It’s time, not only to take back the web from the giants, but to make it better than it’s ever been before. We can make a web that works for all of us, that promotes our values, that doesn’t spread hate and misinformation, that is good for our society, and that encourages us to be the best we can be.
This is why I build Pine.blog: because this is the web I want, and because it’s the one we deserve.
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Podcasts have so far avoided the fate of blogs and video and remained true to their roots. In no small way, the openness of the iTunes Podcast directory has had a huge impact on the fate of podcasts as a medium. Apple provides a centralized directory that other users, clients, and services can search freely, all while the shows themselves remain open and decentralized. This is the future of blogging.
Pine.blog’s Search Directory has an API that’s free to use. Other apps are encouraged to add blog search to their feed reader or blog-based applications and to help promote the open-ness of the Web We Want.
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Writing on the Web doesn’t have to become like video: trapped on a single platform. Blogs are a great way to share thoughts, reviews, opinions, essays, quick snippets, photos, and more. And blogging was once a world open to anyone. We can take that world back.
Pine.blog makes it easy to start a blog and get started writing on the web on a site you control. No setting up servers or giving all your data to Facebook. On Pine.blog anyone can follow your writing, whether they use Pine.blog or not, and you can reply to, comment on, and like other posts from across the web.
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There’s a new, bright future for social media, and Pine.blog is just one piece. Open Social Networks like Pine.blog come in all shapes and sizes, and they can all talk to each other. Whether you’re using Pine.blog, Mastodon, WordPress, Micro.blog or something else, you should be able to talk with, share, and follow everyone else in that network. In this way, Pine.blog uses the Web itself as a Social Network.
With Open Social Networks, users are always in control. If you don’t like that a service shows you ads, or charges a fee, or tracks your clicks, you can move to another service that doesn’t and you don’t have to lose your followers, your timelines, or your posts.
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The Web Used to be Different. It Used to Put People First.
Not misinformation or hate or algorithms, but people. We deserve that web again and we can make it better than it’s ever been.
For years, closed social networks like Facebook and Twitter have been swallowing the web and all of the promises it once held. Writing on the web is now held hostage by the giants of social media. They control what we see, who gets attention, and what businesses succeed or fail.
It doesn’t have to be this way. Pine.blog is a small step towards a brighter future for the web.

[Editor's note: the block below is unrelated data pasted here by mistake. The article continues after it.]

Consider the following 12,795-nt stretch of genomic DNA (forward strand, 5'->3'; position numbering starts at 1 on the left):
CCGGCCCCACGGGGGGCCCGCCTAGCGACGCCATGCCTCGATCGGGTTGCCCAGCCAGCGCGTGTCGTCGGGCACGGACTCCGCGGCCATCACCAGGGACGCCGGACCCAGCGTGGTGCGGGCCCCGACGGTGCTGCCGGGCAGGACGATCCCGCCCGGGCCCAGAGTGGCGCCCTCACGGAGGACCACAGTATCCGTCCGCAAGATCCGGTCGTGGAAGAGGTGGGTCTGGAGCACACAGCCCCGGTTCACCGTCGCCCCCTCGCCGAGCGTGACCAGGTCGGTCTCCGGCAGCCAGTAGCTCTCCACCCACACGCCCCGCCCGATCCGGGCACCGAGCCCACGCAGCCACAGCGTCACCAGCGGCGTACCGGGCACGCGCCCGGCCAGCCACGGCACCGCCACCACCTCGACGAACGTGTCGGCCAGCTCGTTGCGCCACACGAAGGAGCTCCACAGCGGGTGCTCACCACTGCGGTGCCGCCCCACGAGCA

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Pine.blog now supports Webmentions to let other sites know when you’ve liked their posts or comments on their work! Pine.blog users can also receive Webmentions as comments and likes!
Replies are in the works!
Webmentions are a technology that allows people who use Pine.blog or another compatible platform (i.e. WordPress, Blogger, Micro.blog, Mastodon, etc) to like, comment on, and reply to each others posts, even across platforms. Think of it like being able to like a photo from Instagram on Twitter.
Check out the details in the Pine.blog Knowledge Base
Pine.blog aims to make writing on the Web easier. Part of that mission involves letting writers make a living from their work.
If you use a crowdfunding site, or other site that lets your readers support your work, you can add a link to your page on that site in your Pine.blog account settings.
A link to that page will appear on your blog in both the header, as shown below, and the footer, as well as in the Pine.blog app. Other sites will also be able to show a link to your payment page.
Important: Pine.blog does not handle or process your payments in any way, it just displays a link to an external payments site to let your readers know how to support your work.
In the olden-days, blogging’s biggest downside was its inherent lack of feedback. However, while Pine.blog does allow people from across the Web to reply to and comment on your posts, sometimes it’s better for readers to respond in a more private way.
In your account settings, you can allow users to contact you via your Pine.blog email address. When you enable this option (which is off by default) your readers will see an icon on your blog, and in the Pine.blog app that will allow them to email you directly.
You can now upload images to Pine.blog and embed them in your posts. Just click on the 📋 icon to copy the embed code and paste it into your post. Browse and upload images by clicking on Images in the username dropdown.
Image uploading is coming to Pine.blog for iOS soon, along with a bunch of other features.
Blogrolls are an old idea. They originated back with the original blogs back in the early aughts. The idea was simple: bloggers wanted to point their readers towards other blogs they liked. It was a recommendation system built on people and on trust. Blogrolls spread far and wide helping readers and bloggers discover and link to each other in a meaningful way.
In an effort to re-kindle some of the old ideas that made blogging so great in the old days, Pine.blog now supports adding a blogroll to your blog with 1-click! Simply enable the blogroll for your blog in your account settings, and you’re done!